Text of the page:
2away/4away Quiz

This week's lesson of the week is in the form of a quiz.  There are 5 positions, and in all cases, the score is 2away/4away--one of the most interesting and complex (and fun) scores you can have.  I wrote this article a couple of years ago, but I have revised the answers and discussion based on the new Rockwell/Kazaross Match Equity Table.

2-away 4-away Quiz

By Phil Simborg



This score is really one of my favorites.  The take point for BOTH players is somewhere between 18 and 20 percent depending on who you ask, and the cube and checker plays can be very challenging.  Gammons are a major consideration, which complicates matters even more.  (The new Rockwell-Kazaross equities put the leader’s take point at 19.8 and the trailer’s take point at 18.5.)


Let’s see how you do with this quiz—if you find it challenging, you’re in good company, as many really fine players have had difficulty with positions like this at this score.  Right or not, I guarantee you that you will get some insights from the solutions.


Since I give the answers and an explanation right after each problem, try not to look until you’ve made your decision.



Position 1:


Blue leads 7-5 in a match to 9 and is on roll?  Should Blue double?  If Blue doubles, should White take?



Blue should not double, and if Blue doubles, White should take.  As you can see from the GNU evaluation below, White wins this game almost 23 percent of the time.  Blue is better off rolling, and if he rolls well, or simply breaks the 11 point and doesn’t get hit, he will probably be able to double and get a drop and be ahead 8-5 Crawford where he is favored to win the match around 82 percent of the time.  That’s a lot better than the 73% he was favored before the roll.  And what if Blue didn’t double and rolled poorly or if White his the indirect shot?  Then Blue would be very happy he didn’t double. 


As for the take, it’s simple…it’s better to have 22.6 percent match winning chances by playing this game out than it is to have 18 percent if he drops.



Position 2.

Blue leads 7-5 in a match to 9 and is on roll.  Should Blue double?  If Blue doubles, should White take?






Answer:  Blue clearly should double.  Blue wins immediately with 26 out of 36 rolls (anything without a 1, except 1-1).  So it’s clearly a big double and would be a 56% error not to cube.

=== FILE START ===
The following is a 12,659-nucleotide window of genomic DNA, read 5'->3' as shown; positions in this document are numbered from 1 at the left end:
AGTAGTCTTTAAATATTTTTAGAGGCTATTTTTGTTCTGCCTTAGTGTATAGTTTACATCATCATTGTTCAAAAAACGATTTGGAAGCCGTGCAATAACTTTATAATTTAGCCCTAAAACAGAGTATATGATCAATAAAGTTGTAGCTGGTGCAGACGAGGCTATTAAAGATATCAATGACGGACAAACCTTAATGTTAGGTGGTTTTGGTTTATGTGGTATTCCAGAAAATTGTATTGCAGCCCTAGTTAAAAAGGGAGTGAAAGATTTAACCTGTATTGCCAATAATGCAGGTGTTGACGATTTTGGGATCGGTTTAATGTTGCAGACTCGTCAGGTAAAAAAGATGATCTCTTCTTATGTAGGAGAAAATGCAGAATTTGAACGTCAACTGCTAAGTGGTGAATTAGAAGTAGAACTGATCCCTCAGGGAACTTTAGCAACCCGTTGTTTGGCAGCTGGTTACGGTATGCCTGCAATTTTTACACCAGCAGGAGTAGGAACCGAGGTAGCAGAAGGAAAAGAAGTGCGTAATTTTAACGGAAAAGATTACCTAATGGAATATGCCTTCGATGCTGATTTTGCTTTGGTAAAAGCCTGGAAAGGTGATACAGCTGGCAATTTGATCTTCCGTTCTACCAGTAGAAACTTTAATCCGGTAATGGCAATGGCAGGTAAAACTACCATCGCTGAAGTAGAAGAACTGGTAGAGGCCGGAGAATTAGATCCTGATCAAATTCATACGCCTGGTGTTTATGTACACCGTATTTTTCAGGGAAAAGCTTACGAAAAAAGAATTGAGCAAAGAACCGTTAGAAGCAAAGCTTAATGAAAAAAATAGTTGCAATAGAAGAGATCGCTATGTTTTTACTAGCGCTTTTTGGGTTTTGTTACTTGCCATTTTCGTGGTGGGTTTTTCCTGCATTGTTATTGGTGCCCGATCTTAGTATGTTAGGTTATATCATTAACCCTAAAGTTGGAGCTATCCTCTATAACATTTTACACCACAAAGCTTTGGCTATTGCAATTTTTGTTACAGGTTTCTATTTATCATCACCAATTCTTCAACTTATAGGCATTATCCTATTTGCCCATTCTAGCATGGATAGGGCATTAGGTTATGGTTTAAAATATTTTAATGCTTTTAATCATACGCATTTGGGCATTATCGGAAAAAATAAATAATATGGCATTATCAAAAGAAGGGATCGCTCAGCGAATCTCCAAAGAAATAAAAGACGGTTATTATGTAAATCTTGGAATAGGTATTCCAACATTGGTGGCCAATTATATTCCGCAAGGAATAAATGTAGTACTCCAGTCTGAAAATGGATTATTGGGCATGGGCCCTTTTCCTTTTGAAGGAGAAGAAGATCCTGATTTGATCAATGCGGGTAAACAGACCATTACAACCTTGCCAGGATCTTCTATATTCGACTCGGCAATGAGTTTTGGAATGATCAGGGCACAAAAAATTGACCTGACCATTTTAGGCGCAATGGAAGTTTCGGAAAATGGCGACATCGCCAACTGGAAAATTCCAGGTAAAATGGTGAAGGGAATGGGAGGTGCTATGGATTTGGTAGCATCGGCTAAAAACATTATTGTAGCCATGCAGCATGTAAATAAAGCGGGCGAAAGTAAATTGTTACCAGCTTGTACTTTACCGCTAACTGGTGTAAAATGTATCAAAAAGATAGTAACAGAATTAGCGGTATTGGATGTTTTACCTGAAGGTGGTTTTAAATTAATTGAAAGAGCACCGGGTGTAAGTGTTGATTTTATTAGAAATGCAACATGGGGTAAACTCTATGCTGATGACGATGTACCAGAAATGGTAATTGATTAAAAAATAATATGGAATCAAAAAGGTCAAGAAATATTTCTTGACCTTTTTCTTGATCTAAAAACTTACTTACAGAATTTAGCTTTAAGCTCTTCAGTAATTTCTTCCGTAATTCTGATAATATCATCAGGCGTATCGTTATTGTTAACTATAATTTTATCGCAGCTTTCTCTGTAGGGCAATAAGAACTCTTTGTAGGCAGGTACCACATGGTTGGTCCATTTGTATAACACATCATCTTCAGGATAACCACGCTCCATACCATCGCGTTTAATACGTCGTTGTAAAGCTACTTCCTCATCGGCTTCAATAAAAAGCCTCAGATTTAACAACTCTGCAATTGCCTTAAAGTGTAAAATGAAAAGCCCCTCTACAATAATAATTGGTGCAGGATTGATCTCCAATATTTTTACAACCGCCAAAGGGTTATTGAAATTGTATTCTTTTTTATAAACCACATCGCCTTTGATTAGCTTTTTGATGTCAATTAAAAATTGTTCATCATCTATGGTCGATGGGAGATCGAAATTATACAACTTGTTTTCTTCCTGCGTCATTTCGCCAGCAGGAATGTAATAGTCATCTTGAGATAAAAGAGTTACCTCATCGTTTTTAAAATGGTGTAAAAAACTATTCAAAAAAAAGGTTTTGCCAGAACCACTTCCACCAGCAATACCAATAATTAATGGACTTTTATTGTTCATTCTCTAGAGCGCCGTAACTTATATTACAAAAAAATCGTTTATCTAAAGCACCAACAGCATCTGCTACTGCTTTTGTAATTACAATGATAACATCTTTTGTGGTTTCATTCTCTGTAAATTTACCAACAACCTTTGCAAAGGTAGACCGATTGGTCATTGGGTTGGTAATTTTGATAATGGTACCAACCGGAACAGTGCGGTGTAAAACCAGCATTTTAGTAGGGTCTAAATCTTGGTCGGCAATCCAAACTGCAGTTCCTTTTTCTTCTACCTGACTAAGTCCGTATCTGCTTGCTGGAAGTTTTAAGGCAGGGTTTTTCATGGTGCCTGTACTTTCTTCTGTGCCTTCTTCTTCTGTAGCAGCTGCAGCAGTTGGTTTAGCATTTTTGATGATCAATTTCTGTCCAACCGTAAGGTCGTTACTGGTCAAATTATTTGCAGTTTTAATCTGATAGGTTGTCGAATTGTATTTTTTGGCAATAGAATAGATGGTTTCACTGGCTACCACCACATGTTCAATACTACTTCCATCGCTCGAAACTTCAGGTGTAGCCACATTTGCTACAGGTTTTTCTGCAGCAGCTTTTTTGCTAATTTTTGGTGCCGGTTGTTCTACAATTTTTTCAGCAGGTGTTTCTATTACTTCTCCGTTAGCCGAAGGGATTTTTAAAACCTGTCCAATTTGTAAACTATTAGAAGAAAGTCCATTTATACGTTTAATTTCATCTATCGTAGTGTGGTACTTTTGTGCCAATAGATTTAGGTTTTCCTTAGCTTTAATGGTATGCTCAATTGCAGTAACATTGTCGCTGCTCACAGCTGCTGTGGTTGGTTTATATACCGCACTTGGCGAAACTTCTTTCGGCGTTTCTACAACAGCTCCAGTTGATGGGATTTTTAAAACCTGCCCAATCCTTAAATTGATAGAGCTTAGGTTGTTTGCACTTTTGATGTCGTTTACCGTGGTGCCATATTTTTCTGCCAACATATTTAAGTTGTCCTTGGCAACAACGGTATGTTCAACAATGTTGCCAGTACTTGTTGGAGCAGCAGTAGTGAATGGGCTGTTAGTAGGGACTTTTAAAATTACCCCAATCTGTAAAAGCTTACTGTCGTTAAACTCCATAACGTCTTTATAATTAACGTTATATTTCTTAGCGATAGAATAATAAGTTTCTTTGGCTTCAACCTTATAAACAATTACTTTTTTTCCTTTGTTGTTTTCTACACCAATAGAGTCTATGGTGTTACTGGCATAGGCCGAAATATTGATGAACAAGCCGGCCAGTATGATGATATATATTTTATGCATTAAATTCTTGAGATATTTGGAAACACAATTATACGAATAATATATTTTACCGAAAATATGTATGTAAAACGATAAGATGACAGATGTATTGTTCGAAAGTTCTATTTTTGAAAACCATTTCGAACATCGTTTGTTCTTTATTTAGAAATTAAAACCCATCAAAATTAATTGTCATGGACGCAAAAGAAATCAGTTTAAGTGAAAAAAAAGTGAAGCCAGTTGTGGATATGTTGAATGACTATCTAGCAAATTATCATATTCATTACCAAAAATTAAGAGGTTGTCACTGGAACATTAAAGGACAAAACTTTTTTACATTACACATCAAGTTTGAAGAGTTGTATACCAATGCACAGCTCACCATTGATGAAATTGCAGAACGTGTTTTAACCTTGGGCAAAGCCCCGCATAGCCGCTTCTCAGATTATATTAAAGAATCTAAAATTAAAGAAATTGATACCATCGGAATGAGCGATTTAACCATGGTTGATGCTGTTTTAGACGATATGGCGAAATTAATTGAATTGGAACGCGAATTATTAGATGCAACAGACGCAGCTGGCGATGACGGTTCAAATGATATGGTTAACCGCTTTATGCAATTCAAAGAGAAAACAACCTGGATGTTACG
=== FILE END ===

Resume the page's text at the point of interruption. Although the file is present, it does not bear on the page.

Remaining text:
Now, what about White?   As stated above, White’s take point at this score is 18.5 percent.  The math and the evaluation tell us that White wins this game 27.8% of the time, so it would seem that this is a take.  27.8 is well above 18.1.  But the evaluation says White should drop!  How can this be?  Can you figure this out for yourself?


 The reason White’s take point is 18.5 percent is that is about his odds of winning the match if he drops.  So if he has a position of greater than 18.5 percent, he should take the cube, redouble immediately, and play that game for the match.  The problem in this position is that he will not have an opportunity to get the cube turned to 4.  If Blue doesn’t clear his checkers, it’s double/pass.  So if White takes the cube, he will either win 2 points or lose 2 points.  In most other positions he would be playing this game for 4 points.  Since there is no chance to play this game out with a 4 cube, if White takes and loses, he loses the entire match, and if he takes and wins, he only gets to a 7-7 tie in the match.  His odds of winning are too small to risk losing the match vs. getting to a tie.  This illustrates the difference between a “dead” cube and a “live” cube.  The 18.5 applies to a “live” cube, or one that can be used again during the same game.  Since this is a dead cube situation, the trailer’s take point is actually 36.5 percent.

 Position 3

Blue leads 7-5 in a match to 9 and is on roll.  Should Blue double?  If Blue doubles, should White take or drop?

Answer:  Blue should not double because he is “too good” to double.  He has a good chance to win a gammon and can win the match without turning the cube.  If things don’t go so well for Blue, he probably can still double at a later point and win a point or possible get White to take a bad cube.  


What should White do if Blue does make the mistake of doubling here?   This is one of those rare positions where it is both too good to double but a take if doubled.  After the cube is turned to 2, and White gives it back immediately to 4, gammons no longer matter.  So the only question is whether or not White wins this game more than 18.5 % of the time.